Originally Posted by jazzymike
So all things being equal, will the highest clocked CPU deliver the lowest latency?
The most important variable is the workload
A workload of 96kHz is different than 44.1kHz.
A workload of 100 simulataneous tracks is different from 10 tracks.
A computation workload of adjusting the gain by 1 dB is different than the computations of a convolution reverb.
Basically, the workload is the total amount of data and what processing you're doing to that data.
If the total workload
is "light" enough, it can be handled by all cpu speeds you mentioned, both desktop and mobile to deliver the same latency. The lowest DAW buffer you can set is 32 samples. Because of this minimum limit, this negates
any speed advantages of faster processors if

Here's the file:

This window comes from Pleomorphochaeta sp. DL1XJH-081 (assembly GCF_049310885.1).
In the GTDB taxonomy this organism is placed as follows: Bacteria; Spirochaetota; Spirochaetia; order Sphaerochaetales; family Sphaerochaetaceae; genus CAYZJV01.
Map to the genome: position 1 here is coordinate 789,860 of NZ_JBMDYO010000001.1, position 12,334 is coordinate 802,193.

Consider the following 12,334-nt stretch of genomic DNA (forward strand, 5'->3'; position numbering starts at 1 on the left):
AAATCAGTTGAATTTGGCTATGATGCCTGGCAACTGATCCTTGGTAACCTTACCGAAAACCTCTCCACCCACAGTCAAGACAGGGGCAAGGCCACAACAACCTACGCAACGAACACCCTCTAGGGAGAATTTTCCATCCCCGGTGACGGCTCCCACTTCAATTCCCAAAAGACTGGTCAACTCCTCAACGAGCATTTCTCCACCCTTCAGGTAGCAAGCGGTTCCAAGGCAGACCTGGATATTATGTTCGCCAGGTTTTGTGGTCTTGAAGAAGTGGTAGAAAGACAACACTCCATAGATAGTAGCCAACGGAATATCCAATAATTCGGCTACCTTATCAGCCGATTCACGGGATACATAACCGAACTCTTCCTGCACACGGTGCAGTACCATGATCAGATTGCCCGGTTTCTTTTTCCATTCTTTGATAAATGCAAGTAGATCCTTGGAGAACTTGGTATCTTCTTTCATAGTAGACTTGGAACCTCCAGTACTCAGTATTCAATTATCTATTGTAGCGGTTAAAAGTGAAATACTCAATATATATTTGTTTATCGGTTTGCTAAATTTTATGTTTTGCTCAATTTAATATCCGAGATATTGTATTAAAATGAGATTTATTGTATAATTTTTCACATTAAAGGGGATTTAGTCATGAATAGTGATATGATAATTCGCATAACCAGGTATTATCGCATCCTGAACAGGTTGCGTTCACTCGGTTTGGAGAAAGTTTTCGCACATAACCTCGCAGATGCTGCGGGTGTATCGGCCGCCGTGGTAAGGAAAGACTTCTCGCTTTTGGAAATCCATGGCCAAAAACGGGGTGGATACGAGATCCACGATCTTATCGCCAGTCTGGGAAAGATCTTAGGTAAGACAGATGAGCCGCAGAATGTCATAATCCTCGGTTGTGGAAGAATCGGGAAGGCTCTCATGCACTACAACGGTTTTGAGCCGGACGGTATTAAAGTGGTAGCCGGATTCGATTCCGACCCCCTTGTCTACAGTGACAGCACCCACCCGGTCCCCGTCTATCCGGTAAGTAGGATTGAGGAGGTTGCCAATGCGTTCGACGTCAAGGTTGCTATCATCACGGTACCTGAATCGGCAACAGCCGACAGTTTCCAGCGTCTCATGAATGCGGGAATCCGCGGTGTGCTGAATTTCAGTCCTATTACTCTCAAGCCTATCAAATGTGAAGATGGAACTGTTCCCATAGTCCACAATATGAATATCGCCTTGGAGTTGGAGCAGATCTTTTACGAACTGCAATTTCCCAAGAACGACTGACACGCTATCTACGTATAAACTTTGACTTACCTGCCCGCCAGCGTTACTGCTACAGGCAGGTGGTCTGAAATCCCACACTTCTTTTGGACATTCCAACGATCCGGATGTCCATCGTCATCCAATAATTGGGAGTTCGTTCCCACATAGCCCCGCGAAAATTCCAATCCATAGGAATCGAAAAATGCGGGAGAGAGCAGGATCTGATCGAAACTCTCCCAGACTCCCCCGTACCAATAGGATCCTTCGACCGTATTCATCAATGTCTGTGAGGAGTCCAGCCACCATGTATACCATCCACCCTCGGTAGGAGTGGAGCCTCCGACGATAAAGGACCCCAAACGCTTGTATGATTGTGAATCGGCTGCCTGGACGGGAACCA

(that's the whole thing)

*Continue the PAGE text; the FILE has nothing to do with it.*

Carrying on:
the slower processors can get all their computations done within
that 32 sample window. Therefore, a future 10.0TeraHertz supercomputer with liquid nitrogen cooling towers could
process raw data faster BUT that speed is rendered irrelevant by the 32 sample buffer.
If a cpu is clocked at 2.0GHz, that's saying it cycles its state 2 billion times per second. To simplify discussions (leaving out subtleties of cpu architectures and memory fetches), let's say it executes 1 instruction per cycle
. When you set the buffer to 32 samples, another way of thinking about it as that you're telling the DAW to limit its ongoing processing window to 32/44100th of time (0.7 ms) which is enough to complete about 1.4 million cpu instructions. (2,000,000,000 * 32 / 44100 == 1,451,247).
Is a 0.7 millisecond window of 1.4 million instructions enough to calculate 1 dB of gain added to 2 tracks? Yes. Is it enough cpu breathing room to add convolution reverb to 100 tracks? No. You have to adjust the DAW to a higher buffer (give it a bigger window of instructions -- say 2.8 million cpu instructions, or more) ....or... get a faster computer that can complete more instructions in the same 0.7ms of time.